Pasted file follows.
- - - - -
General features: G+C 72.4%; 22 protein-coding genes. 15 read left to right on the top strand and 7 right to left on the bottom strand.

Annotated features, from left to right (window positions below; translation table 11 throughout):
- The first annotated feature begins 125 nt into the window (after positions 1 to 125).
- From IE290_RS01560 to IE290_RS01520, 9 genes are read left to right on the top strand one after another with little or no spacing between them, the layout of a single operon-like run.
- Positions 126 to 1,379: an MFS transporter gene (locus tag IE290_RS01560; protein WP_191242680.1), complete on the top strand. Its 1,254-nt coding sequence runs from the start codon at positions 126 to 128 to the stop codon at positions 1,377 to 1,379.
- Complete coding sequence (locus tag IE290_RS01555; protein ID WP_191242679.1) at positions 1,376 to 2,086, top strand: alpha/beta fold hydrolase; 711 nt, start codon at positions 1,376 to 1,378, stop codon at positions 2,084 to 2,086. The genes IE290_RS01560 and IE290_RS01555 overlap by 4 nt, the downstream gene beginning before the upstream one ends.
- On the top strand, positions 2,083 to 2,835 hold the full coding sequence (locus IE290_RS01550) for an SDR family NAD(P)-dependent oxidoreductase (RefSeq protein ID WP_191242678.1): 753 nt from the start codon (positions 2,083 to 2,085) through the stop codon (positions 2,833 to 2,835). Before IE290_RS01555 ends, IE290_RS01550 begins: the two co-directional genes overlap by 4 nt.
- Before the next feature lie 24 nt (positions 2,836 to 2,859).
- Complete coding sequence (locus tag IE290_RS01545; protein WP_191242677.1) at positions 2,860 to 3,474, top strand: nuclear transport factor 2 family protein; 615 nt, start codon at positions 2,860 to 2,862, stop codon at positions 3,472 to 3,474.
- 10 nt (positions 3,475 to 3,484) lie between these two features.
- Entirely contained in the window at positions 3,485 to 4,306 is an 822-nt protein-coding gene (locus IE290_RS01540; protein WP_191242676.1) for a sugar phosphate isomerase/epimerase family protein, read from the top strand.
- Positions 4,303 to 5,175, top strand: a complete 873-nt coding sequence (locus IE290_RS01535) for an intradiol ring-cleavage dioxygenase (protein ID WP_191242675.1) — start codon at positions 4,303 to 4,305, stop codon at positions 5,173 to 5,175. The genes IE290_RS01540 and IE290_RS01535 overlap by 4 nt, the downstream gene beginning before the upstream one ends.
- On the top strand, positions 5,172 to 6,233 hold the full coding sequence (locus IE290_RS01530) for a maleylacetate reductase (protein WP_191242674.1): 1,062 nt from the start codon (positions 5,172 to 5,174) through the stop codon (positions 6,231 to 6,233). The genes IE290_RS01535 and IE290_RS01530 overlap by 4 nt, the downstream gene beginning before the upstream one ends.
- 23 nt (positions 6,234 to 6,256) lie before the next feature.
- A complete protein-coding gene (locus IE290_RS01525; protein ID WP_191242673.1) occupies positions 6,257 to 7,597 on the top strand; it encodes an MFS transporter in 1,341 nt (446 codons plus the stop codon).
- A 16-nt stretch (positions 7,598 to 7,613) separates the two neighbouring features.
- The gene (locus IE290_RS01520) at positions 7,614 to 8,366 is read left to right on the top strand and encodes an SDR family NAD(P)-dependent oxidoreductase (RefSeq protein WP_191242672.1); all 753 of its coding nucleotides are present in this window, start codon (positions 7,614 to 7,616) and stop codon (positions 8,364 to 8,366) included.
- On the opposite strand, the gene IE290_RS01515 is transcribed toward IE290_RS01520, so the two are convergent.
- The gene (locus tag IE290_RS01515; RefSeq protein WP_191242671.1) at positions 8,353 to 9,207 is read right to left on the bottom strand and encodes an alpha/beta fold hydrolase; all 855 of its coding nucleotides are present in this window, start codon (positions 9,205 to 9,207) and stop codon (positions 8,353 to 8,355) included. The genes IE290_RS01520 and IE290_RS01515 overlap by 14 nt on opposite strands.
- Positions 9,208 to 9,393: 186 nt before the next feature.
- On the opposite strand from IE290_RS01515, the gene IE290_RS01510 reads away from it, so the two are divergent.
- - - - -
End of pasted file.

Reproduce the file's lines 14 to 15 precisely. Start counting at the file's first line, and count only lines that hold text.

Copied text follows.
- 23 nt (positions 6,234 to 6,256) lie before the next feature.
- A complete protein-coding gene (locus IE290_RS01525; protein ID WP_191242673.1) occupies positions 6,257 to 7,597 on the top strand; it encodes an MFS transporter in 1,341 nt (446 codons plus the stop codon).